SANMAN. See external system area network manager process (SANMAN).
saveabend file. A file containing dump information needed by the system debugging tool on
a TNS or TNS/R system. In UNIX systems, such files are usually called core files or
core dump files. A saveabend file is a special case of a save file. See also save file.
saved-set group ID. An Open System Services (OSS) process attribute that stores a group
ID so that the group ID can later be used as the effective group ID of the process.
saved-set user ID. An Open System Services (OSS) process attribute that stores a user ID
so that the user ID can later be used as the effective user ID of the process.
save file. A file created through the Inspect or Debug product. A save file contains enough
information about a running process at a given time to restart the process at the same
point in its execution. A save file contains an image of the process, data for the
process, and the status of the process at the time the save file was created.
A save file can be created through an Inspect SAVE command at any time. A save file
called a saveabend file can be created by the DMON debug monitor when a process’s
SAVEABEND attribute is set and the process terminates abnormally.
SBB. See ServerNet buffer board (SBB).
SBI. See ServerNet bus interface (SBI).
SC. See Subscriber Channel (SC).
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scalar view of the user ID
scalar view of the user ID. A view of the HP NonStop™ Kernel user ID, normally used in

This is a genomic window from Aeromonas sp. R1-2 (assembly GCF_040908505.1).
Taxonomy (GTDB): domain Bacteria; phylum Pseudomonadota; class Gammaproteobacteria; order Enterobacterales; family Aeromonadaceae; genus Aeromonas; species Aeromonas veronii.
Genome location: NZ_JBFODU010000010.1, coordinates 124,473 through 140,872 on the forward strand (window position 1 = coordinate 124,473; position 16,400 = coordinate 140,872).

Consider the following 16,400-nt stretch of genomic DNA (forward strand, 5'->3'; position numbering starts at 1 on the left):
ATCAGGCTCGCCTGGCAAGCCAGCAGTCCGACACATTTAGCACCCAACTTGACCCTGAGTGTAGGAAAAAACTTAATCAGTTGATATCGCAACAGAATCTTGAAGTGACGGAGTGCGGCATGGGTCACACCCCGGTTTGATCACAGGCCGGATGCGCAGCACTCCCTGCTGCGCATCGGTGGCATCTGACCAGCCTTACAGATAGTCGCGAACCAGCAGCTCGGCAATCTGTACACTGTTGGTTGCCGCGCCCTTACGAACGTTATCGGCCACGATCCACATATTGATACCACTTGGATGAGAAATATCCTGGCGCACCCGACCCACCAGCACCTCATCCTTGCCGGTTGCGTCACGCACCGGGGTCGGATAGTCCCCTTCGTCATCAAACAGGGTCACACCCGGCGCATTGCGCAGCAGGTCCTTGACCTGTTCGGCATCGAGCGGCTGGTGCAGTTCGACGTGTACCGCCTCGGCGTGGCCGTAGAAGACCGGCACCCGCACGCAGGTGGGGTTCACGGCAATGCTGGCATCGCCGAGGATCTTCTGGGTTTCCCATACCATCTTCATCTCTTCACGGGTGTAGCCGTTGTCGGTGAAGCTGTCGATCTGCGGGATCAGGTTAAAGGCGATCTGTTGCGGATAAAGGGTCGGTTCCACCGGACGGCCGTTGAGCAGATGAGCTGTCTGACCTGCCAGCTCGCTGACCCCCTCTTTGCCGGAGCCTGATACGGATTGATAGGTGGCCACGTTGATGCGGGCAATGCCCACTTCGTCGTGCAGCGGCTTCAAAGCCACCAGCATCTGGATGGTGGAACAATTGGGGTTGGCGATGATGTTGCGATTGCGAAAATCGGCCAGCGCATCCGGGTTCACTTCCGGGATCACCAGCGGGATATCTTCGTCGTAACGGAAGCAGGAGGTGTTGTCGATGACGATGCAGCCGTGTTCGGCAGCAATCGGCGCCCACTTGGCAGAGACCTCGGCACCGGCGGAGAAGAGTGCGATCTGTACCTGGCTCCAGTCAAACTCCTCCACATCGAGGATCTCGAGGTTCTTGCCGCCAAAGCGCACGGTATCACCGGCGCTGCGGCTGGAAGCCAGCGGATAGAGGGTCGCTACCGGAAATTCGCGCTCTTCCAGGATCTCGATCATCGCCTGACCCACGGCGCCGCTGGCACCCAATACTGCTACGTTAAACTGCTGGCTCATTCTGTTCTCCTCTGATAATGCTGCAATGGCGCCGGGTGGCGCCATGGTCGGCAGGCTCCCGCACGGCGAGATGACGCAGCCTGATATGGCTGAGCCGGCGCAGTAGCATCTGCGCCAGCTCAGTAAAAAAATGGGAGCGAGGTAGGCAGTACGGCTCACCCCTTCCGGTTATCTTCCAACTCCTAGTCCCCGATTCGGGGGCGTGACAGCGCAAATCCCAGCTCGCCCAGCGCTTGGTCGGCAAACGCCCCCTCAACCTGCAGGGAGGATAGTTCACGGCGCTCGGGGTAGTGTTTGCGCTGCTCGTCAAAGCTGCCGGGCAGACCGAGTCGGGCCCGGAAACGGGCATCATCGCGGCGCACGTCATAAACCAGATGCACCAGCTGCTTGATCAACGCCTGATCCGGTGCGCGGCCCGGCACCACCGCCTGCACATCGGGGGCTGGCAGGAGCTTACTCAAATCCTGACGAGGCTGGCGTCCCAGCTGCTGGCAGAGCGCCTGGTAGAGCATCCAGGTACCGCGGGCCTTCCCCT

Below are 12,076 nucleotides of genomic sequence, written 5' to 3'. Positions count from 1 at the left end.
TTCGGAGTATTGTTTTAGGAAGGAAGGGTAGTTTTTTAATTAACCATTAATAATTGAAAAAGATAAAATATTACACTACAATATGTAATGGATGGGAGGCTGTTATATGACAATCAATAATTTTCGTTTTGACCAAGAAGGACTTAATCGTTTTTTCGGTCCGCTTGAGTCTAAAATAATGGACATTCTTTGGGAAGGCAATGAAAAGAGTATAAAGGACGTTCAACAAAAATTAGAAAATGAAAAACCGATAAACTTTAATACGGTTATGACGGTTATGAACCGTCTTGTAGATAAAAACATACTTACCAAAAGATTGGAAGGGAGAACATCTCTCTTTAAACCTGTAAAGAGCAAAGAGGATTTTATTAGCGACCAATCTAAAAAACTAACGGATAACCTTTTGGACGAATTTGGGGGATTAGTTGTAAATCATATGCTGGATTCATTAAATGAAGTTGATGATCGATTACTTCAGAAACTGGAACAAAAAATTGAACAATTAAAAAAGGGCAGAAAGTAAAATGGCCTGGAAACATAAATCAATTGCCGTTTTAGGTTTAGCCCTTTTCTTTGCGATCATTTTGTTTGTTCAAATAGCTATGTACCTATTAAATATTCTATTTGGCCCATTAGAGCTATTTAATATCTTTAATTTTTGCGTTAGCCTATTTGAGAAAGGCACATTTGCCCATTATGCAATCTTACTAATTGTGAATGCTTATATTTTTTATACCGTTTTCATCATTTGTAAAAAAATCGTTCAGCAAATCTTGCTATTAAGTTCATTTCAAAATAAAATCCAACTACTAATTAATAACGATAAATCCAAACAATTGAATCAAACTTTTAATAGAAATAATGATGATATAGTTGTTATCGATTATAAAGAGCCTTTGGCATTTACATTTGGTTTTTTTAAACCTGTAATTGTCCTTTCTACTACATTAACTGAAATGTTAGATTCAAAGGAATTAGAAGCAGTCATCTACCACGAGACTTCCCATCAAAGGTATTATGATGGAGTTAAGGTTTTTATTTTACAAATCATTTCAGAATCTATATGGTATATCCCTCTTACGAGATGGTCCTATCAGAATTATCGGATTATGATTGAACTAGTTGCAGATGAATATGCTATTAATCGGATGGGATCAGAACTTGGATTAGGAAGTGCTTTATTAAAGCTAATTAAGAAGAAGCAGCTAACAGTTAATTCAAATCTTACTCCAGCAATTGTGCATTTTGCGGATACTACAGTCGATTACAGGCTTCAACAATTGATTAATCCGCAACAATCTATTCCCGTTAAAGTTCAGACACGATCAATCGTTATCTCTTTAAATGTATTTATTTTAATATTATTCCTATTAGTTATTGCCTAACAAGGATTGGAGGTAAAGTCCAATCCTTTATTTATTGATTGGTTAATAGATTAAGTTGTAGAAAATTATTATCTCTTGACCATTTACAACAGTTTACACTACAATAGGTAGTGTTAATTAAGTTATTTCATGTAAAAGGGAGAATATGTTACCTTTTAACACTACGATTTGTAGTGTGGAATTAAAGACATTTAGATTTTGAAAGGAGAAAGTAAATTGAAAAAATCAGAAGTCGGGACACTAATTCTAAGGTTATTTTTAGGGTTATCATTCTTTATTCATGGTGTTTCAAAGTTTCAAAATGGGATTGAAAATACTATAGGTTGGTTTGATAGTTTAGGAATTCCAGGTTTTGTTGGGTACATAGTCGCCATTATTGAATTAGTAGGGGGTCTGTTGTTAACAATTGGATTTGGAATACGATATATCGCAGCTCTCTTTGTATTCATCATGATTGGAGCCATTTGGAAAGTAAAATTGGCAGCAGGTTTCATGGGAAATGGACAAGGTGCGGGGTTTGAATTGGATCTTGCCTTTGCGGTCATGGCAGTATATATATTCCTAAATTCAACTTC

the Open System Services (OSS) environment, that is the value
(group-number * 256) + user-number. Also called the UID.
SCC. See serial communications controller (SCC).
SCF. See Subsystem Control Facility (SCF).
SCL. The mnemonic subsystem name for the ServerNet cluster subsystem.
SCP. See Subsystem Control Point (SCP).
SCSI. See small computer system interface (SCSI).
SCSI object type. The Subsystem Control Facility (SCF) object type for an Open SCSI
device.
SCSI passthrough terminator. A bus-terminating plug connected between a cable and the
external connector of a customer-replaceable unit (CRU). The SCSI passthrough
terminator contains the necessary termination resistors required by the SCSI bus. See
also terminator.
SCSI plug-in card (S-PIC). A plug-in card (PIC) for the 6760 ServerNet device adapter
(ServerNet/DA) that uses a small computer system interface (SCSI) interface to
connect devices to an HP NonStop™ S-series system. See also plug-in card (PIC)
and fiber-optic plug-in card (F-PIC).
SCSI ServerNet addressable controller (S-SAC). A ServerNet addressable controller
(SAC) that is contained within a small computer system interface (SCSI) plug-in card